• van der Valk, Ralf J. P.; Kreiner-Moller, Eskil; Kooijman, Marjolein N.; Guxens, Monica; Stergiakouli, Evangelia; Saaf, Annika; Bradfield, Jonathan P.; Geller, Frank; Hayes, M. Geoffrey; Cousminer, Diana L.; Koerner, Antje; Thiering, Elisabeth; Curtin, John A.; Myhre, Ronny; Huikari, Ville; Joro, Raimo; Kerkhof, Marjan; Warrington, Nicole M.; Pitkanen, Niina; Ntalla, Ioanna; Horikoshi, Momoko; Veijola, Riitta; Freathy, Rachel M.; Teo, Yik-Ying; Barton, Sheila J.; Evans, David M.; Kemp, John P.; St Pourcain, Beate; Ring, Susan M.; Smith, George Davey; Bergstrom, Anna; Kull, Inger; Hakonarson, Hakon; Mentch, Frank D.; Bisgaard, Hans; Chawes, Bo; Stokholm, Jakob; Waage, Johannes; Eriksen, Patrick; Sevelsted, Astrid; Melbye, Mads; van Duijn, Cornelia M.; Medina-Gomez, Carolina; Hofman, Albert; de Jongste, Johan C.; Taal, H. Rob; Eriksson, Johan; Palotie, Aarno; Knip, Mikael; Widen, Elisabeth; Early Genetics Lifecourse; Genetic Invest ANthropometric; Early Growth Genetics EGG (2015)
  • Ahluwalia, Tarunveer S.; Schulz, Christina-Alexandra; Waage, Johannes; Skaaby, Tea; Sandholm, Niina; van Zuydam, Natalie; Charmet, Romain; Bork-Jensen, Jette; Almgren, Peter; Thuesen, Betina H.; Bedin, Mathilda; Brandslund, Ivan; Christensen, Cramer K.; Linneberg, Allan; Ahlqvist, Emma; Groop, Per-Henrik; Hadjadj, Samy; Tregouet, David-Alexandre; Jorgensen, Marit E.; Grarup, Niels; Pedersen, Oluf; Simons, Matias; Groop, Leif; Orho-Melander, Marju; McCarthy, Mark I.; Melander, Olle; Rossing, Peter; Kilpeläinen, Tuomas O.; Hansen, Torben (2019)
    Aims/hypothesisIdentifying rare coding variants associated with albuminuria may open new avenues for preventing chronic kidney disease and end-stage renal disease, which are highly prevalent in individuals with diabetes. Efforts to identify genetic susceptibility variants for albuminuria have so far been limited, with the majority of studies focusing on common variants.MethodsWe performed an exome-wide association study to identify coding variants in a two-stage (discovery and replication) approach. Data from 33,985 individuals of European ancestry (15,872 with and 18,113 without diabetes) and 2605 Greenlanders were included.ResultsWe identified a rare (minor allele frequency [MAF]: 0.8%) missense (A1690V) variant in CUBN (rs141640975, =0.27, p=1.3x10(-11)) associated with albuminuria as a continuous measure in the combined European meta-analysis. The presence of each rare allele of the variant was associated with a 6.4% increase in albuminuria. The rare CUBN variant had an effect that was three times stronger in individuals with type 2 diabetes compared with those without (p(interaction)=7.0x10(-4), with diabetes=0.69, without diabetes=0.20) in the discovery meta-analysis. Gene-aggregate tests based on rare and common variants identified three additional genes associated with albuminuria (HES1, CDC73 and GRM5) after multiple testing correction (p(Bonferroni)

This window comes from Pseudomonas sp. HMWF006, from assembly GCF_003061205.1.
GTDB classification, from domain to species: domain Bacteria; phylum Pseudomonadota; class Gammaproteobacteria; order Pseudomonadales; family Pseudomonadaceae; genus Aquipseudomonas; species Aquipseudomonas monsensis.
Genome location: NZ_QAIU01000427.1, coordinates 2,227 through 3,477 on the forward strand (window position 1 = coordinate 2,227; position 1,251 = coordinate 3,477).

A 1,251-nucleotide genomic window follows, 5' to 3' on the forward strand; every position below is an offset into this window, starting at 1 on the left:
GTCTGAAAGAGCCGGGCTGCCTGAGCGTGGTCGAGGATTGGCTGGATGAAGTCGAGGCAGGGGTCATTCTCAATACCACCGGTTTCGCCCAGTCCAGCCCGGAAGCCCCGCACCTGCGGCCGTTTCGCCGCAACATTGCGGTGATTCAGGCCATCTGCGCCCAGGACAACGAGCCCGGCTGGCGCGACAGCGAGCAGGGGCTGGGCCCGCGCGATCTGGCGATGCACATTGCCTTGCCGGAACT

• Nuotio, Marja-Liisa; Pervjakova, Natalia; Joensuu, Anni; Karhunen, Ville; Hiekkalinna, Tero; Milani, Lili; Kettunen, Johannes; Järvelin, Marjo-Riitta; Jousilahti, Pekka; Metspalu, Andres; Salomaa, Veikko; Kristiansson, Kati; Perola, Markus (2020)
    The role of metabolic syndrome (MetS) as a preceding metabolic state for type 2 diabetes and cardiovascular disease is widely recognised. To accumulate knowledge of the pathological mechanisms behind the condition at the methylation level, we conducted an epigenome-wide association study (EWAS) of MetS and its components, testing 1187 individuals of European ancestry for approximately 470 000 methylation sites throughout the genome. Methylation site cg19693031 in gene TXNIP -previously associated with type 2 diabetes, glucose and lipid metabolism, associated with fasting glucose level (P=1.80x10(-8)). Cg06500161 in gene ABCG1 associated both with serum triglycerides (P=5.36x10(-9)) and waist circumference (P=5.21x10(-9)). The previously identified type 2 diabetes-associated locus cg08309687 in chromosome 21 associated with waist circumference for the first time (P=2.24x10(-7)). Furthermore, a novel HDL association with cg17901584 in chromosome 1 was identified (P=7.81x10(-8)). Our study supports previous genetic studies of MetS, finding that lipid metabolism plays a key role in pathology of the syndrome. We provide evidence regarding a close interplay with glucose metabolism. Finally, we suggest that in attempts to identify methylation loci linking separate MetS components, cg19693031 appears to represent a strong candidate.